Examining Vehicle Recalls in an Increasingly Competitive and Complex Automotive Environment

Over the past few years automotive recalls have been on the front page of many publications (e.g. Business Week, 19 July 2006). Toyota, considered a leader in quality and customer satisfaction, now faces the largest recall in the history of the automotive industry. Whether Toyota will face tremendous repercussions to its sales for years to come remains to be seen, but this recall will surely test the loyalty of its customers.

Perhaps the Toyota recall can be considered a result of the rising pressures and ever growing complexity in vehicle production that automotive companies face to become market leaders in today’s economy. For example, to maintain the number one position in the automotive industry now requires that the Original Equipment Manufacturer (OEM) brings to market new vehicles that come with style and advanced technology every 12 to 15 months. This competitive environment has created numerous challenges: shorter development time, rising cost pressures and mounting demands for reliable, high quality products. Furthermore, the increasing electronic content of vehicles, technological innovation and escalating competition amongst OEMs, coupled with strict safety and environmental regulations imposed by governments, has considerably added to this vehicle production complexity.

Today, to counteract the challenges of this complexity, most automotive OEMs conduct intensive digital simulation of their products and processes well ahead of actual manufacturing to control the production from concept, to development and to final assembly of the vehicle. However, controlling this complexity through digital simulation has increasingly become more difficult as vehicle production has become more globalized. For instance, a vehicle may be designed in one country but manufactured in multiple countries, thereby complicating the vehicle’s production as there is no common definition of which parts should be tracked and what process information should be maintained. This includes campaigns and recalls, containment and continuous improvement, sourcing and cost recovery from the supply base through to the customer. The result is that often the lack of part-level tracking and traceability leads to increased warranty costs, low levels of supplier recovery, and larger spills and recalls. Worst of all is the impact on the customer, which may result in an extreme case (as seen in the case of Toyota) in a loss in market share.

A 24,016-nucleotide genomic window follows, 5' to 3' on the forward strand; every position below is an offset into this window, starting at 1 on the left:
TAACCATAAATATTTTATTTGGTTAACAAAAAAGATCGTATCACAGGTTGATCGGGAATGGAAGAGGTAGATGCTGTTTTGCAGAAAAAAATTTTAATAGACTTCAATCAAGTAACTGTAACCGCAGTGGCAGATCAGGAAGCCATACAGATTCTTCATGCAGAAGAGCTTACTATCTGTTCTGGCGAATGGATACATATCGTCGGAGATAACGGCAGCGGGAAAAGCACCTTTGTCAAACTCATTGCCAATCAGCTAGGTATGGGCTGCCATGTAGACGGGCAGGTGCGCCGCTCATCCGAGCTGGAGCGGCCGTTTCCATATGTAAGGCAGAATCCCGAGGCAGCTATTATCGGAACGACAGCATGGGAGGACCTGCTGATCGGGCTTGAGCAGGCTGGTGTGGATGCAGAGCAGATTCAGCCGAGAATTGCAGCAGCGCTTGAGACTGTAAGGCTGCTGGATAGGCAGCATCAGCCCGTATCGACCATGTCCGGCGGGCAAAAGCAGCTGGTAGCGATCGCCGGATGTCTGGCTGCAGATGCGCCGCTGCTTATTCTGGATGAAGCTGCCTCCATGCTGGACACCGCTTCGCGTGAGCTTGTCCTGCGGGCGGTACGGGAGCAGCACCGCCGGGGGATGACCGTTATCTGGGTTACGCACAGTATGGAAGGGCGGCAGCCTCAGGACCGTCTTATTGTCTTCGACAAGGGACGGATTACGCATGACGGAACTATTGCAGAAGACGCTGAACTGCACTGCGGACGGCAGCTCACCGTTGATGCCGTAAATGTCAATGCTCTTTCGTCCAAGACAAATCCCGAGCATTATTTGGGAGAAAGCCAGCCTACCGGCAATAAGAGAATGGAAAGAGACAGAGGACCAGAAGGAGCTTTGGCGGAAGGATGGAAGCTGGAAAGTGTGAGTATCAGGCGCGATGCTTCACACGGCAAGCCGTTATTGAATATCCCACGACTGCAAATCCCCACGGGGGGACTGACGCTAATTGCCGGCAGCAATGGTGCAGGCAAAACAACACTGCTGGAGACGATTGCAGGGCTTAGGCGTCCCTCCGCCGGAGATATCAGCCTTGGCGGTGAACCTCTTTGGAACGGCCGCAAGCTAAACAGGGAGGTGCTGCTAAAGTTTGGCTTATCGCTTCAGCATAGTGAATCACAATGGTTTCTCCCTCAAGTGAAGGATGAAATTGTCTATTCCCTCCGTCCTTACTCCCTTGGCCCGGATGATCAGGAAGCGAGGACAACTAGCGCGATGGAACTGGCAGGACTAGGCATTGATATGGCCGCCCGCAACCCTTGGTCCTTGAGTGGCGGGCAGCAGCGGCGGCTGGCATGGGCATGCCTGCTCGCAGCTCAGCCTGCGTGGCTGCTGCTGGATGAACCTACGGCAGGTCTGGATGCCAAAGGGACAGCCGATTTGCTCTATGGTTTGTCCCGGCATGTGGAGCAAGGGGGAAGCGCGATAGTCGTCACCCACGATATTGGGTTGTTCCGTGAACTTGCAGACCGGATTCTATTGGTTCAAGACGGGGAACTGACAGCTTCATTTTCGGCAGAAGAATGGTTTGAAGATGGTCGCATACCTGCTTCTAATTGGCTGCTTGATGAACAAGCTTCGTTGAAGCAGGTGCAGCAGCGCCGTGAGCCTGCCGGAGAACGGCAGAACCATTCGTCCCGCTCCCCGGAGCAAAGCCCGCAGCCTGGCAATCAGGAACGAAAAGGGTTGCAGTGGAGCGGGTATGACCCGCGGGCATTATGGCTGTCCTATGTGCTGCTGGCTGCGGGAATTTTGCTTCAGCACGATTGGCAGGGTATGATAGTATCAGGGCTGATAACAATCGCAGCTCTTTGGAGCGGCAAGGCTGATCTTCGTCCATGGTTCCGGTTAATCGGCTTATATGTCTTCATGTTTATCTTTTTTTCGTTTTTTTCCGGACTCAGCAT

A Current Look at Vehicle Recall Numbers

Considering today’s automotive environment, many questions arise. How many recalls does an automotive OEM conduct in a year? How much do the recalls cost per employee per year? Are the safety recalls related to brakes, airbags, etc. or governmental regulations/requirements such as TREAD Reporting/Analysis, NHTSA Investigation Request Analysis, Safety Analysis, Early Warning, Lawsuit Analysis, or Recall/Campaign Analysis?

One doesn’t have to look very far to find examples. For instance, the following are some of the OEMs that have announced recalls just over the past two years:

  1. Maruti recalled about 106,000 A-Star cars to fix fuel leaks
  2. Nissan recalled about 540,00 vehicles for brake pedal pin, fuel gauge problems
  3. Toyota recalled about 8 million vehicles for sudden unintended acceleration
    1. Since 1999 Toyota and Lexus owners have made in excess of 2,000 complaints about sudden acceleration
    2. Since 2005 Toyota has launched six recalls related to accelerator pedals. Floor mats replacement was featured in four of these campaigns, although the October 2009 recall included other adjustments to the targeted vehicles